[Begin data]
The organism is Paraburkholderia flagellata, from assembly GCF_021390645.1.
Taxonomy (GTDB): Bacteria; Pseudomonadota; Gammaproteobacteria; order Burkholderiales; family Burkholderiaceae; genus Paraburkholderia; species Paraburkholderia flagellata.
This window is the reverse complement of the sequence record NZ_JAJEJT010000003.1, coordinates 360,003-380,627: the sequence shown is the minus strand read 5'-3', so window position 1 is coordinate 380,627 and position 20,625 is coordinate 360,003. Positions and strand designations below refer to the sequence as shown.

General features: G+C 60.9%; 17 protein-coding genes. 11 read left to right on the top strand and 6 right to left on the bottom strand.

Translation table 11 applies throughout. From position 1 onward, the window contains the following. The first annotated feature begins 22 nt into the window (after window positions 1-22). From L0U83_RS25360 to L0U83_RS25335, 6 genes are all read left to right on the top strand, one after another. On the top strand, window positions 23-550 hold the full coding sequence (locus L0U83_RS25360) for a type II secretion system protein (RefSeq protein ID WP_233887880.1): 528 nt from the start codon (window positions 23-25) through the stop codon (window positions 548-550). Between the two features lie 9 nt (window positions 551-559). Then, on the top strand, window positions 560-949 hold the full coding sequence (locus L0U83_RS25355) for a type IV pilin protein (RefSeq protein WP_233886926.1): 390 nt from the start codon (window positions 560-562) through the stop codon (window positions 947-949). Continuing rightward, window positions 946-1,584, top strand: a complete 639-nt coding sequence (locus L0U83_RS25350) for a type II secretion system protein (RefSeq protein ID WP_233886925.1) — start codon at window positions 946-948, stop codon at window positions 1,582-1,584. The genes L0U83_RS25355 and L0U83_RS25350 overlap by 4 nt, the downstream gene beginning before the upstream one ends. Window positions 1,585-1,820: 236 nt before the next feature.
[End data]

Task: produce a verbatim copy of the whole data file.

The organism is Paraburkholderia flagellata, from assembly GCF_021390645.1.
Taxonomy (GTDB): Bacteria; Pseudomonadota; Gammaproteobacteria; order Burkholderiales; family Burkholderiaceae; genus Paraburkholderia; species Paraburkholderia flagellata.
This window is the reverse complement of the sequence record NZ_JAJEJT010000003.1, coordinates 360,003-380,627: the sequence shown is the minus strand read 5'-3', so window position 1 is coordinate 380,627 and position 20,625 is coordinate 360,003. Positions and strand designations below refer to the sequence as shown.

General features: G+C 60.9%; 17 protein-coding genes. 11 read left to right on the top strand and 6 right to left on the bottom strand.

Translation table 11 applies throughout. From position 1 onward, the window contains the following. The first annotated feature begins 22 nt into the window (after window positions 1-22). From L0U83_RS25360 to L0U83_RS25335, 6 genes are all read left to right on the top strand, one after another. On the top strand, window positions 23-550 hold the full coding sequence (locus L0U83_RS25360) for a type II secretion system protein (RefSeq protein ID WP_233887880.1): 528 nt from the start codon (window positions 23-25) through the stop codon (window positions 548-550). Between the two features lie 9 nt (window positions 551-559). Then, on the top strand, window positions 560-949 hold the full coding sequence (locus L0U83_RS25355) for a type IV pilin protein (RefSeq protein WP_233886926.1): 390 nt from the start codon (window positions 560-562) through the stop codon (window positions 947-949). Continuing rightward, window positions 946-1,584, top strand: a complete 639-nt coding sequence (locus L0U83_RS25350) for a type II secretion system protein (RefSeq protein ID WP_233886925.1) — start codon at window positions 946-948, stop codon at window positions 1,582-1,584. The genes L0U83_RS25355 and L0U83_RS25350 overlap by 4 nt, the downstream gene beginning before the upstream one ends. Window positions 1,585-1,820: 236 nt before the next feature.